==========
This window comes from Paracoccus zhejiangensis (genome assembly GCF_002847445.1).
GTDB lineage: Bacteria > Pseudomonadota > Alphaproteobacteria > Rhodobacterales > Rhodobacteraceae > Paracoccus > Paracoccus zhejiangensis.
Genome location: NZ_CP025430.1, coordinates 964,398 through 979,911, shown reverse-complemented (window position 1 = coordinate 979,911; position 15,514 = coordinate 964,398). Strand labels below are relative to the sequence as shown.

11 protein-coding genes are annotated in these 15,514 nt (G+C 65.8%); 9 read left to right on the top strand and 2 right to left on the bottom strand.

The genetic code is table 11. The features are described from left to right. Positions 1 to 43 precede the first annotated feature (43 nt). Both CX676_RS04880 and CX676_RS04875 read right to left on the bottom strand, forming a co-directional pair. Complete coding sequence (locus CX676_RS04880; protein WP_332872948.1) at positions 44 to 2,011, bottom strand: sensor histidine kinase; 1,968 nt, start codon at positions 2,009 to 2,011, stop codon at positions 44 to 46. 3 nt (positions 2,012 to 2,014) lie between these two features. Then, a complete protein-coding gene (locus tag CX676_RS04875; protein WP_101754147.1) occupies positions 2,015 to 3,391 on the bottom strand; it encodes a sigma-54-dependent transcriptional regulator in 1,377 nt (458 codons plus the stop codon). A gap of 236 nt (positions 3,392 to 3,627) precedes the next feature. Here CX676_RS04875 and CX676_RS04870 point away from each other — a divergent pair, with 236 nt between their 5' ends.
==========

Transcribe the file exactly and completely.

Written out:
This window comes from Paracoccus zhejiangensis (genome assembly GCF_002847445.1).
GTDB lineage: Bacteria > Pseudomonadota > Alphaproteobacteria > Rhodobacterales > Rhodobacteraceae > Paracoccus > Paracoccus zhejiangensis.
Genome location: NZ_CP025430.1, coordinates 964,398 through 979,911, shown reverse-complemented (window position 1 = coordinate 979,911; position 15,514 = coordinate 964,398). Strand labels below are relative to the sequence as shown.

11 protein-coding genes are annotated in these 15,514 nt (G+C 65.8%); 9 read left to right on the top strand and 2 right to left on the bottom strand.

The genetic code is table 11. The features are described from left to right. Positions 1 to 43 precede the first annotated feature (43 nt). Both CX676_RS04880 and CX676_RS04875 read right to left on the bottom strand, forming a co-directional pair. Complete coding sequence (locus CX676_RS04880; protein WP_332872948.1) at positions 44 to 2,011, bottom strand: sensor histidine kinase; 1,968 nt, start codon at positions 2,009 to 2,011, stop codon at positions 44 to 46. 3 nt (positions 2,012 to 2,014) lie between these two features. Then, a complete protein-coding gene (locus tag CX676_RS04875; protein WP_101754147.1) occupies positions 2,015 to 3,391 on the bottom strand; it encodes a sigma-54-dependent transcriptional regulator in 1,377 nt (458 codons plus the stop codon). A gap of 236 nt (positions 3,392 to 3,627) precedes the next feature. Here CX676_RS04875 and CX676_RS04870 point away from each other — a divergent pair, with 236 nt between their 5' ends.